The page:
|19/07/17||Seminario||14:00||15:00||1201 Dal Passo||Francesco Polizzi||Universita' della Calabria||A pair of rigid surfaces with p_g=q=2 and K^2=8 whose universal
cover is not the bidisk.|
We construct two complex-conjugated rigid surfaces with p_g=q=2 and K^2=8, whose universal cover is not biholomorphic to the bidisk. We show that these are the unique surfaces with these invariants and Albanese map of degree 2, apart a family of product-quotient surfaces constructed by Penegini. This is a joint work with C. Rito and X. Roulleau.
|04/07/17||Seminario||16:30||17:30||1101 D'Antoni||Junjiro Noguchi||Tokyo University||On a weak coherence theorem and Levi problem (Oka VI, IX)
I will begin with some simplifications of the proofs of Oka-Cartan theory after my last lecture at Tor Vergata. Then I will discuss more simplification in Oka's coherence by formulating a ''weak coherence theorem'', which can be proved simply by power series expansions, which goes up to Cousin I, II and Levi problems. I would like also to discuss some historical developements of the solution of Levi problem.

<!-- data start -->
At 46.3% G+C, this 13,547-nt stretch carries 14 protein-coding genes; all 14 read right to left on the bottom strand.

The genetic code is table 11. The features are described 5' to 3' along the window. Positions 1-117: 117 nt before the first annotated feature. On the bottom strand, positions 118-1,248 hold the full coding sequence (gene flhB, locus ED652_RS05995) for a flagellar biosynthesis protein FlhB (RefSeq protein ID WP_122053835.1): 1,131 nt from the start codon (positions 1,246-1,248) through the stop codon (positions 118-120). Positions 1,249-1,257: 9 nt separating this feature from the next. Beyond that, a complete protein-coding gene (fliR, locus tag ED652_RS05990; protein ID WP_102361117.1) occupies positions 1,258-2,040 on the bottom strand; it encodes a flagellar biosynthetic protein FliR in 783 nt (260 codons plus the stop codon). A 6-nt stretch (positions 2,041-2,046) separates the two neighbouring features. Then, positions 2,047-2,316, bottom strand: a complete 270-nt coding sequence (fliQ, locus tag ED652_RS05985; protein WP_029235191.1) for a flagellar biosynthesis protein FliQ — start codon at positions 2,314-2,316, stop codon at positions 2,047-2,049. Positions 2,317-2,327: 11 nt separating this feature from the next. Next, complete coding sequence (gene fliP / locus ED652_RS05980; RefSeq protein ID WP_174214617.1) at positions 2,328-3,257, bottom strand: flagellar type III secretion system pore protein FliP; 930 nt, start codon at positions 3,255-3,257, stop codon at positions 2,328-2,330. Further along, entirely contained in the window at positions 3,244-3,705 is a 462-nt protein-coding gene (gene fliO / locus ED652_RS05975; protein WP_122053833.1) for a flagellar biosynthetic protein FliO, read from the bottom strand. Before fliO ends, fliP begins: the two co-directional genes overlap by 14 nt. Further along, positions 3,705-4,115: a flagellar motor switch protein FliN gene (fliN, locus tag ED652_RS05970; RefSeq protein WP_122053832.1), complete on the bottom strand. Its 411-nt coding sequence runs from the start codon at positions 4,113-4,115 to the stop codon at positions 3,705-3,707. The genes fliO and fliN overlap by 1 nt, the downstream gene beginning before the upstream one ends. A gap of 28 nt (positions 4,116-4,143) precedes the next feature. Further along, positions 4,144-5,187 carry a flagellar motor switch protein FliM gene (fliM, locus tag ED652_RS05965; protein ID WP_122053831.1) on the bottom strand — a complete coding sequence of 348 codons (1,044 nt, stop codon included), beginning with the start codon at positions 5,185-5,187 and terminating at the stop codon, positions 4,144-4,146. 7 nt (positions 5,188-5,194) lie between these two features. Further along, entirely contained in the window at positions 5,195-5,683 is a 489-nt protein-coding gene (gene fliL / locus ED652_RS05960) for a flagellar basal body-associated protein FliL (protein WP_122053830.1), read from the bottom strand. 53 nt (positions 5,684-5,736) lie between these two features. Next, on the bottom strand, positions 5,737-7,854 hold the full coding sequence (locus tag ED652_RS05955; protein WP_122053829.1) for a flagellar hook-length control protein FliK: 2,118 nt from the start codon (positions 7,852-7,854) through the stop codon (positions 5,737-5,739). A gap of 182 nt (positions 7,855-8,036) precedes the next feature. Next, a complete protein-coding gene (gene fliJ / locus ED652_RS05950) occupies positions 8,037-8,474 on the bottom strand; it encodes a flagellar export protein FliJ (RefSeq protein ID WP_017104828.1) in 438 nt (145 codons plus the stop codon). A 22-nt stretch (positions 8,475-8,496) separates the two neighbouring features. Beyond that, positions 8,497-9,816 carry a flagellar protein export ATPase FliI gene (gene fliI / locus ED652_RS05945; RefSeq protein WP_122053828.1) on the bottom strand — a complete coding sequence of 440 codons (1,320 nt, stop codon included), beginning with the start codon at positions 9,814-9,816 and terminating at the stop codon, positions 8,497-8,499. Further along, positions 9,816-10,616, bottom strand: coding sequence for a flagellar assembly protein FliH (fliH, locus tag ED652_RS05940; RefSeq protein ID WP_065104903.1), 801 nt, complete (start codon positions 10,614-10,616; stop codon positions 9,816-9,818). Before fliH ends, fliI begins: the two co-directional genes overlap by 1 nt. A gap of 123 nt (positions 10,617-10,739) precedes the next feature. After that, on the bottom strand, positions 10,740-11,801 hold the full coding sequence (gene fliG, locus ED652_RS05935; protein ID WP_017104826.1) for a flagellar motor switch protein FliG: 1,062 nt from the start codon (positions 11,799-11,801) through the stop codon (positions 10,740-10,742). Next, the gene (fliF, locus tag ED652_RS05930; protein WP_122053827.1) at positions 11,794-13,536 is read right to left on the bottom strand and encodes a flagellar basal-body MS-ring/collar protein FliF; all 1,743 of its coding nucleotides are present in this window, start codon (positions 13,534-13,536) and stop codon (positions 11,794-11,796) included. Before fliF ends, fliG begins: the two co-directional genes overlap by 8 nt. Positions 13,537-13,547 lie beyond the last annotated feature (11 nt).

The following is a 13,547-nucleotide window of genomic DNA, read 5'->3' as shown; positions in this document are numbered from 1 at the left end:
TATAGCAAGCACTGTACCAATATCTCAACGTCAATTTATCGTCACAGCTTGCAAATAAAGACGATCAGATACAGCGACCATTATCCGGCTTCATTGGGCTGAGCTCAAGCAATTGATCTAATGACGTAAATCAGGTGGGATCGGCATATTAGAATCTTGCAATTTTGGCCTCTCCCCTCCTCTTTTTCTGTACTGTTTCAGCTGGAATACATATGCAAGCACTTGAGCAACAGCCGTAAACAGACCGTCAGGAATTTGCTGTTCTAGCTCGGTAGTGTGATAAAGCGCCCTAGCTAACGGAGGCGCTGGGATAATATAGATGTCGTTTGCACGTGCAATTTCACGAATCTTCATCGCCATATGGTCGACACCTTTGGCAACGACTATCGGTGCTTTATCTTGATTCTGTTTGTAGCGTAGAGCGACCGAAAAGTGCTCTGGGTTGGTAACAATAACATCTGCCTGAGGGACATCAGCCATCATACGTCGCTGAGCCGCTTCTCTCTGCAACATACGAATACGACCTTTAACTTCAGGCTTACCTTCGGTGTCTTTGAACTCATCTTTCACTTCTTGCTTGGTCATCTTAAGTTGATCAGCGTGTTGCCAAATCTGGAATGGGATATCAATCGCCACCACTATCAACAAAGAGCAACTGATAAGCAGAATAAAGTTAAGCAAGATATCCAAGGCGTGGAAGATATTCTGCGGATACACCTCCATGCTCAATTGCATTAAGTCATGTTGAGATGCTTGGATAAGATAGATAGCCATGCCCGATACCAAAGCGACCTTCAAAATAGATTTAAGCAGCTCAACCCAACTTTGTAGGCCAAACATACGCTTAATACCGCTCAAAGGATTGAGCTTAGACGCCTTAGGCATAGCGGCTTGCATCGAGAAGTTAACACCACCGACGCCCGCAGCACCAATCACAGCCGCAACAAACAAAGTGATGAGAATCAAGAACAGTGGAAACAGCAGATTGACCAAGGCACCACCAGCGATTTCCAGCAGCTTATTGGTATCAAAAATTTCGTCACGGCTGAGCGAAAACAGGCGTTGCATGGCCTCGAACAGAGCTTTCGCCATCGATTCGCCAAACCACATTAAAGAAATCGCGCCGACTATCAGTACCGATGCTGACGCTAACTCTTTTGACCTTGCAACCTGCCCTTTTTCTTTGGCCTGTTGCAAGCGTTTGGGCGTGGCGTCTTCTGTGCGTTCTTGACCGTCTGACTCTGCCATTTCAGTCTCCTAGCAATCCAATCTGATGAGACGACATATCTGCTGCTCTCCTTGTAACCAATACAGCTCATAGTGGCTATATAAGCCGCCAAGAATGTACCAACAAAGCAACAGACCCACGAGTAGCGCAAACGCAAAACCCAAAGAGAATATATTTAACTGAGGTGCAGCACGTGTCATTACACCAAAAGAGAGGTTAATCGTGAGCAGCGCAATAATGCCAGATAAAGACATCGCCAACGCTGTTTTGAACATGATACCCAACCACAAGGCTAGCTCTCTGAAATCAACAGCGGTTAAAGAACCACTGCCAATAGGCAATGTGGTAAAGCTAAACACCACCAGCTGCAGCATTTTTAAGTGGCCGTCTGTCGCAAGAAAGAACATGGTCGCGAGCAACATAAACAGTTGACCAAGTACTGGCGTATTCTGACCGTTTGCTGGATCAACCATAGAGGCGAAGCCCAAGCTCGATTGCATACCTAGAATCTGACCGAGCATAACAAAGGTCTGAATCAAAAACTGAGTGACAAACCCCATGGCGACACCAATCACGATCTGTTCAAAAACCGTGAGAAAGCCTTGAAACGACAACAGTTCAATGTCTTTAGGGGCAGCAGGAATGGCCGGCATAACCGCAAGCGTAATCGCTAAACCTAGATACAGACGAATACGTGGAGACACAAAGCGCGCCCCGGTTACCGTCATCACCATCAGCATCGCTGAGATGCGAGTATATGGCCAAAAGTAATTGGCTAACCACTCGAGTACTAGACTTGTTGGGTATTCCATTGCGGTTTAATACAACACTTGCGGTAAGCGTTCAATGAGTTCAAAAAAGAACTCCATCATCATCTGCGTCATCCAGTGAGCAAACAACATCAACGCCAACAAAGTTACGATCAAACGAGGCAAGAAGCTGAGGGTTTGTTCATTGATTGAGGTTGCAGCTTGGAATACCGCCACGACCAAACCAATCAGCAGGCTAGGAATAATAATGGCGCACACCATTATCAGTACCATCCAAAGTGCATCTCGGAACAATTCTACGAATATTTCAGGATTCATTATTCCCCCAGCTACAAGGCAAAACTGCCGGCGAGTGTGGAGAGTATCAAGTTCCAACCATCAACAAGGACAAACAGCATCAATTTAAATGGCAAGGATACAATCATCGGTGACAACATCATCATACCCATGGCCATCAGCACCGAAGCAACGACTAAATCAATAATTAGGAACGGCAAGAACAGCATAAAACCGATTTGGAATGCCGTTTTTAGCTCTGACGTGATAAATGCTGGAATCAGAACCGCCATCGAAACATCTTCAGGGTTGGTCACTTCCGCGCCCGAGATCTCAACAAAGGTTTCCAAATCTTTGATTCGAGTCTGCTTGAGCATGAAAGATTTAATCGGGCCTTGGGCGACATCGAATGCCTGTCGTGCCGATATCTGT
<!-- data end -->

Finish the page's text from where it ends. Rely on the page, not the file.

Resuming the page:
|28/06/17||Colloquium||15:00||16:00||1201 Dal Passo||Tristan Rivière||ETH Zurich||How much does it cost...to turn the sphere inside out ?
How much does it cost...to knot a closed simple curve ? To cover the sphere twice ? to realize such or such homotopy class ? ...etc.
All these questions consisting of assigning a "canonical" number and possibly an optimal "shape" to a given topological operation are known to be mathematically very rich and to bring together notions and techniques from topology, geometry and analysis.